Marketing with Love


A couple of weeks back, I ordered a bag from the online store Chumbak*

The bag was of very good quality, no doubt, but what I liked more were the little bits of detail in the product package — the bright pink tags on the bag; the caption that said ‘Designed with love in India’; and my favourite, the metallic baby elephant!

A symbol of my love for textured paper; a symbol of national pride; and a symbol of the joys of little surprises.

Kudos to the team at the store for putting their heart into the purchase experience!

A baby elephant, proudly saying 'designed with love in India'!
A baby elephant, proudly saying ‘designed with love in India’!

In other marketing news, here’s something I recently created — a t-shirt of my mother’s kolam!

T-shirt available now at mydreamstore.in
T-shirt available now at mydreamstore.in

This is the first of what I hope will become a series of tees – see, there’s a logo too! 😀
I’m still figuring out how to go about all this, and I need your help to make it successful. I’d really appreciate if you would share this with anyone who’d be interested in buying it 🙂

If you’d like to purchase it, it is available here and here.


To see other symbols and their interpretations, be sure to check out the Daily Post’s Weekly Photo Challenge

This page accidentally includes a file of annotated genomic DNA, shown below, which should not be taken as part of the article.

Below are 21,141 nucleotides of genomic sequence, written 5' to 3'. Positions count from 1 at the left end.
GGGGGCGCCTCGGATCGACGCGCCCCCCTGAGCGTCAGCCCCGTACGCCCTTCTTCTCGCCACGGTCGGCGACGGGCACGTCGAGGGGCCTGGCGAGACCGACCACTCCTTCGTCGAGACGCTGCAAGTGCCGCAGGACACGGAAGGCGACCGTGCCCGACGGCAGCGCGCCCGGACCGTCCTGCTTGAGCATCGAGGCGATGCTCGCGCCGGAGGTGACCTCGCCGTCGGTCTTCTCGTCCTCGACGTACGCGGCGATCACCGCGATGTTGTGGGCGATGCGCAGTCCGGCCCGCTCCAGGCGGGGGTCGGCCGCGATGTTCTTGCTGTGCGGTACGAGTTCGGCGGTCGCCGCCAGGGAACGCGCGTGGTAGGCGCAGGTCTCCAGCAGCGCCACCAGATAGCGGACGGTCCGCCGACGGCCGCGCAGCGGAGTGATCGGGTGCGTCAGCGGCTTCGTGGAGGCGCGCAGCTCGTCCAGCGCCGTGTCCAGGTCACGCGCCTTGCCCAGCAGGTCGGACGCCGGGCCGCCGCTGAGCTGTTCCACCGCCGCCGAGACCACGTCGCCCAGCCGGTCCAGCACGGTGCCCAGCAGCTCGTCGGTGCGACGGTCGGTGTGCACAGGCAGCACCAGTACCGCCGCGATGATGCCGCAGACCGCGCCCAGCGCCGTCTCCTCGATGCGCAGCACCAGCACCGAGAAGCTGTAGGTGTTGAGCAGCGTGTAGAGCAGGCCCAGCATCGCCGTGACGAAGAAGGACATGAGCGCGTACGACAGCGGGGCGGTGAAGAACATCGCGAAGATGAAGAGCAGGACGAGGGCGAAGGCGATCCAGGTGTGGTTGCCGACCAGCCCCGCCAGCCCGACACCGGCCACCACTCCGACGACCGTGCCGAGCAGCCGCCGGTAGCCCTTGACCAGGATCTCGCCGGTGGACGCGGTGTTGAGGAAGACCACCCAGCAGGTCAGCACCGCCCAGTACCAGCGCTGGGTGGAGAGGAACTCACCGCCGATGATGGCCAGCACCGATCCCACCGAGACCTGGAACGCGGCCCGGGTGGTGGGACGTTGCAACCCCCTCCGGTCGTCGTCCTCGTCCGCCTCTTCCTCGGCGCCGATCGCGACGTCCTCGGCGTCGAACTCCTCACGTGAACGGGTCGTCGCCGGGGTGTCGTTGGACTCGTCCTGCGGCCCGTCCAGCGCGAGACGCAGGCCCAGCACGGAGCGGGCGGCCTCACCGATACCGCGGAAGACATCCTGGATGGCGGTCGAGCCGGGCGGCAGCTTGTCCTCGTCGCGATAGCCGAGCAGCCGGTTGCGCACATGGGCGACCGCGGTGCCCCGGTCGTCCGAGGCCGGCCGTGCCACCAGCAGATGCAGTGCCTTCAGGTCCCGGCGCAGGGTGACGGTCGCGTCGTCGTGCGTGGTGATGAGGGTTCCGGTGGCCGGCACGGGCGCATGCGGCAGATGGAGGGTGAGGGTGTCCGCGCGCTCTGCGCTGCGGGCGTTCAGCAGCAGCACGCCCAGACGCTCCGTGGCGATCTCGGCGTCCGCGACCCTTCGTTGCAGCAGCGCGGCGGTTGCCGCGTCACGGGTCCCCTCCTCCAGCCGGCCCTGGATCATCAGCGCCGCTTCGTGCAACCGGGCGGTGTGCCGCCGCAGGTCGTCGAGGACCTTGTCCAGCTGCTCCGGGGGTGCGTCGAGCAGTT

Happy Typing!


Many years ago, I saw a movie in which the villain had written a ransom note using letters cut out from different newspapers. For something as evil as what the note said, it sure looked interesting! I am not sure if I tried to do something like that for myself — if I did, it was most likely a terrible failure. But buried somewhere in the deep recesses of my sub conscious brain, was this fascination for mismatched type and lettering.

Today, as I was catching up on email, I discovered this simple, yet wonderful site that turns text into random images. I freaked out. For the next several minutes I typed happily and watched them magically turn into fun image collages. As one reviewer, Keren Phillips, noted “I feel like I’ve been waiting for this FOREVER, I just didn’t know it.”

A little while later, this is what decorated my desktop:

design

The letters in these images are actual illustrations/photographs posted on Instagram. The images are copyrighted, and the collages can be used only for personal purposes. Check it out at Type to Design and have fun! (works only on desktop) A shout out to Product Hunt, through which I found out about this fun app.

And yes, I typed out my name as well 🙂 Typing into the narcissist in me, perhaps?

That's my name
I just couldn’t resist!

Year 2014 Round Up


Every year, our newspaper brings out a compilation of the major events of 2014 in the form of a supplement. It makes for an interesting read, and I quite look forward to it. This past month though, I decided to try out my own abridged version of the round-up.

This compilation was part of the monthly newsletter which is mailed to the members of my college’s Alumni Association. I quite enjoyed creating this, and am quite happy with the way it came out. I hope you enjoy it, as much as I enjoyed making it.